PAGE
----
Generation Equality is our bold collective promise to the world’s women and girls. If we succeed, Generation Equality will accelerate the world’s progress on the Sustainable Development Goals and transform lives for generations to come. And we must succeed. Our ambitions are urgent. Women and girls continue to face the aftershocks of the pandemic, and all over the world we see rising threats to women’s rights. UN Women data show that—at the current rate of progress—it may take close to 300 years to achieve full gender equality. And I don’t think that any one of us here today, listening in, or in the world around us, would want to wait another 300 years.
As we gather today—just over a year since the Generation Equality Forum in Mexico City and Paris—I am here to tell you that we must take stronger action to ensure that the promises of Generation Equality are kept. As Executive Director of UN Women, that commitment to stronger action for Generation Equality is my foremost priority.
So, I am delighted to announce today that I have new partners in those commitments who will energize our next phase through their participation in an advisory Multi-stakeholder Leadership Group. They are the governments of Tanzania, the United States, South Africa, Sweden and Georgia as well as, ex officio, the governments of France and Mexico. For Philanthropy, the Gates Foundation and the Children’s Investment Fund Foundation. For the UN and international organizations, UNFPA, the Inter-Parliamentary Union and the International Telecommunications Union. For civil society, the Women’s Centre for Legal Aid and Counselling, the Asamblea Nacional Politica de Mujeres, Shifting the Power Coalition, the Global Fund for Women, and the Initiative for Gender Equality and Sexual and Reproductive Health. For youth organizations, the YP Foundation, and Fridays for Future. For adolescent girls’ organizations, the ASODI-Women’s Association for Rural Development and Peace, and Amplify Girls. Other members are being confirmed and announcements will follow soon. Their collective leadership will be crucial.
Now is the time to keep pushing to sustain and increase our momentum. Generation Equality was not, and is not, a one-off event. It is a sustained journey. A journey that must be underpinned by accountability, delivery and results.
So where do we stand today on Generation Equality? I want to acknowledge that strong initial progress has been made. We have more than doubled the number of Generation Equality commitments since Paris—from 1,000 then to over 2,500 today. And, as the first Accountability Report findings today will demonstrate, there is positive progress. Commitments are being implemented and large numbers of new partnerships are being energized.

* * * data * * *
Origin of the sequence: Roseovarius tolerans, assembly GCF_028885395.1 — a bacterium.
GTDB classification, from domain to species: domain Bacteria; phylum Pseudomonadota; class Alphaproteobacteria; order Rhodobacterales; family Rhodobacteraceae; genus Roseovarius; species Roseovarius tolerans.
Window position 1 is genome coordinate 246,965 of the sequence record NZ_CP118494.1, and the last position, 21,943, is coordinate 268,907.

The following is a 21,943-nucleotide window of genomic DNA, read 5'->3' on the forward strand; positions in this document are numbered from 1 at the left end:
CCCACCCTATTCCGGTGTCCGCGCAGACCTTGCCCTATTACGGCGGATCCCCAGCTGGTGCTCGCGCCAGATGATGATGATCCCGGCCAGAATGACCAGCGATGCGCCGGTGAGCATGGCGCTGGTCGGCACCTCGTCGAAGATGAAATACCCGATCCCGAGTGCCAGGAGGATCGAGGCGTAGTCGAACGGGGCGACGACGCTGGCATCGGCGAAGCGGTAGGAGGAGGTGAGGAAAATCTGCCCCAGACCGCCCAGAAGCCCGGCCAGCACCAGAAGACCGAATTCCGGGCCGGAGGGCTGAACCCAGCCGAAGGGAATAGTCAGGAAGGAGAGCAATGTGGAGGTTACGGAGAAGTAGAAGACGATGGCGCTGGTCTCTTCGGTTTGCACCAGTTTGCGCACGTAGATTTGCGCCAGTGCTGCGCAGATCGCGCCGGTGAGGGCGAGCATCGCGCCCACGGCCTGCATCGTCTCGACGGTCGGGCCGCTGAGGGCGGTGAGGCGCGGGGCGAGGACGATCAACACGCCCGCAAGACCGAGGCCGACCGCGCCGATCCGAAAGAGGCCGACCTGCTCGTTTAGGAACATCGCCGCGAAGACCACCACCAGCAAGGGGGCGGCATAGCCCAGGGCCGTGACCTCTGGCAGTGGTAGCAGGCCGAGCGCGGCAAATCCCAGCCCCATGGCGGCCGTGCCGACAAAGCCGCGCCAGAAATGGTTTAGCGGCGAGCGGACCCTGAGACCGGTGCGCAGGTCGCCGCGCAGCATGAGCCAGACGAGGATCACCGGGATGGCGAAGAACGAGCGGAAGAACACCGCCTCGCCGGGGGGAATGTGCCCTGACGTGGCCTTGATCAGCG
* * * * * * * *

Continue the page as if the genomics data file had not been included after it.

This month I have seen much evidence of all your sustained progress and support—at our Executive Board and throughout my meetings this UN General Assembly High Level Week with Heads of State and Ministers.
The seeds that were planted in Mexico City and Paris are starting to flourish all over the world. Yet we need to do far more to ensure that the promises of Generation Equality are kept.
Firstly, we need to raise our game on reporting and accountability. So far, we have data on just 31 per cent of commitments. We are grateful for those responses. But it is not enough. We need the full picture to achieve accountability and to drive momentum. The missing data are what will show where we are on track and where we are falling behind. I call on every commitment maker to fulfil their commitment on reporting.
Secondly, we must do more to grow resources for existing and new Generation Equality commitments. We know that so many actors committed to the vision of Generation Equality need more resources to meet and expand commitments or drive new ones. This is especially the case to fund the bold commitments of youth and feminist movements. We must not allow women’s rights to continue to be let down by under-investment and lack of funding. We must not.
Thirdly, we all need to expand Generation Equality. Securing the promise of Generation Equality compels us to expand our commitments, extend our geographic reach and catalyse new transformative commitments. There is so much more work still to be done. The 2023 Generation Equality Forum in New York is at the midpoint of our Generation Equality journey and the half-way mark of the SDGs. Co-timed with the SDG Summit, this will be a critical moment to bring together these three imperatives: to ensure accountability, to mobilize resources and to energize new commitments in the urgent context of SDG acceleration.
My call to all of you today, as we look towards the 2023 Generation Equality Forum, is that you double-down. Double-down on your own accountability and reporting. Double-down on what you can do to energize resources, particularly towards the work of civil society and youth. And double-down to make a meaningful and lasting impact.
You have my personal leadership commitment to strengthening UN Women’s convening role to support your collective vision and work.
In one year’s time, at the Generation Equality Forum in New York, I want us all to stand here together with pride. With evidence of success, with powerful stories of impact, with the vast majority of commitment makers fully reporting—and with the confidence, dynamism and collective power that comes from knowing that SDG5, the Beijing Platform for Action, and our collective promises are in our sights and in our grasp.
Together, we have created an unprecedented opportunity. Let us reach forward together to realize that promise.
I thank you.